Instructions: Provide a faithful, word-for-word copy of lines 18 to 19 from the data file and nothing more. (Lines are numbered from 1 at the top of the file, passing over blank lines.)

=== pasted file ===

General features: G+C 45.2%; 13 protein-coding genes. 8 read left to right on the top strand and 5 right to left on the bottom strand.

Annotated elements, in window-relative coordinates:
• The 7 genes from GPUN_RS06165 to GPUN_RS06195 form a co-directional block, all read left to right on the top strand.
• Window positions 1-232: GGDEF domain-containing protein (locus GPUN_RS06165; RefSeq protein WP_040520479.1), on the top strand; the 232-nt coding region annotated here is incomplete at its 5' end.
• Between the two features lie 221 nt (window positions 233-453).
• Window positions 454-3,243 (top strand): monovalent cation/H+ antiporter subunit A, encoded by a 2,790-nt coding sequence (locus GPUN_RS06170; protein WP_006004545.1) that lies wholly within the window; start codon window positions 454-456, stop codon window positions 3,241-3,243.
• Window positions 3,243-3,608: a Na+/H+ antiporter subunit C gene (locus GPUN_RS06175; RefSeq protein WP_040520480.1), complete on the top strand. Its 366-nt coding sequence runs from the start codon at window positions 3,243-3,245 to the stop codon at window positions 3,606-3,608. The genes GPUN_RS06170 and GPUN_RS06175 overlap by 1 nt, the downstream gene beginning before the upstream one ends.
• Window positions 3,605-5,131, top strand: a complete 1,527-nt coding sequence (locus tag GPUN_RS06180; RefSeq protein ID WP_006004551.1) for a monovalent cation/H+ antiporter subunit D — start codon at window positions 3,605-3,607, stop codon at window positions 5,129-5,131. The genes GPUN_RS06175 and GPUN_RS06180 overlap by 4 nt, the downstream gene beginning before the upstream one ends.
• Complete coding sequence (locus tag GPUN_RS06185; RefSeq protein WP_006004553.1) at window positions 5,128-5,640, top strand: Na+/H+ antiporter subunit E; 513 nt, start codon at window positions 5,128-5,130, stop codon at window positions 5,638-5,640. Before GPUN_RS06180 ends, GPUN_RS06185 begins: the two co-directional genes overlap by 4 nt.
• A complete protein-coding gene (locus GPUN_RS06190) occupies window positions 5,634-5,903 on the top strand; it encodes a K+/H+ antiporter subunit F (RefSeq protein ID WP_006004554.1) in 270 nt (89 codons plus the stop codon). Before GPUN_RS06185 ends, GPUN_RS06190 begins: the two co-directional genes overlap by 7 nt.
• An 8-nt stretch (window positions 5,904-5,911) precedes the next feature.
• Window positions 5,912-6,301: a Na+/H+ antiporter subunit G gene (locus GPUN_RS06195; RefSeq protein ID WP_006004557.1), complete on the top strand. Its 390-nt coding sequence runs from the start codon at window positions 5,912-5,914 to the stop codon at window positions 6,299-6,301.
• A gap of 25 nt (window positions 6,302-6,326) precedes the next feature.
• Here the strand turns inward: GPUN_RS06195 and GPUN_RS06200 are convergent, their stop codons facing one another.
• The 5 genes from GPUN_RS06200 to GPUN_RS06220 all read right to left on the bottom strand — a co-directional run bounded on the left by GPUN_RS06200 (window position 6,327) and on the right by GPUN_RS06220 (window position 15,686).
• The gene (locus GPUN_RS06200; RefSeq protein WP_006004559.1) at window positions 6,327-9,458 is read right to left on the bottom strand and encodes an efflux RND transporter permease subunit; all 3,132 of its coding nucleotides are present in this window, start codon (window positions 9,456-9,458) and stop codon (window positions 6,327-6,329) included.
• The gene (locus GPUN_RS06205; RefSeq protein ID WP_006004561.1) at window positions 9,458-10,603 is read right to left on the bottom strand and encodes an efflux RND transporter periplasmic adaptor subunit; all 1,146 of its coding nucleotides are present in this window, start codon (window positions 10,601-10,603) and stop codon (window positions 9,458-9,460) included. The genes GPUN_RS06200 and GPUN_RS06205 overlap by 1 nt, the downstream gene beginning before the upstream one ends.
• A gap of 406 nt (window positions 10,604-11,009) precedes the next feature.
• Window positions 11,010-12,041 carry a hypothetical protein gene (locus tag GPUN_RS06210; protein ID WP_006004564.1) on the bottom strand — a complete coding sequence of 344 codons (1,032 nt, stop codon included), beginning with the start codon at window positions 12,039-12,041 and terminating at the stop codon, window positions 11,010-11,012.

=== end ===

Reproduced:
• A gap of 406 nt (window positions 10,604-11,009) precedes the next feature.
• Window positions 11,010-12,041 carry a hypothetical protein gene (locus tag GPUN_RS06210; protein ID WP_006004564.1) on the bottom strand — a complete coding sequence of 344 codons (1,032 nt, stop codon included), beginning with the start codon at window positions 12,039-12,041 and terminating at the stop codon, window positions 11,010-11,012.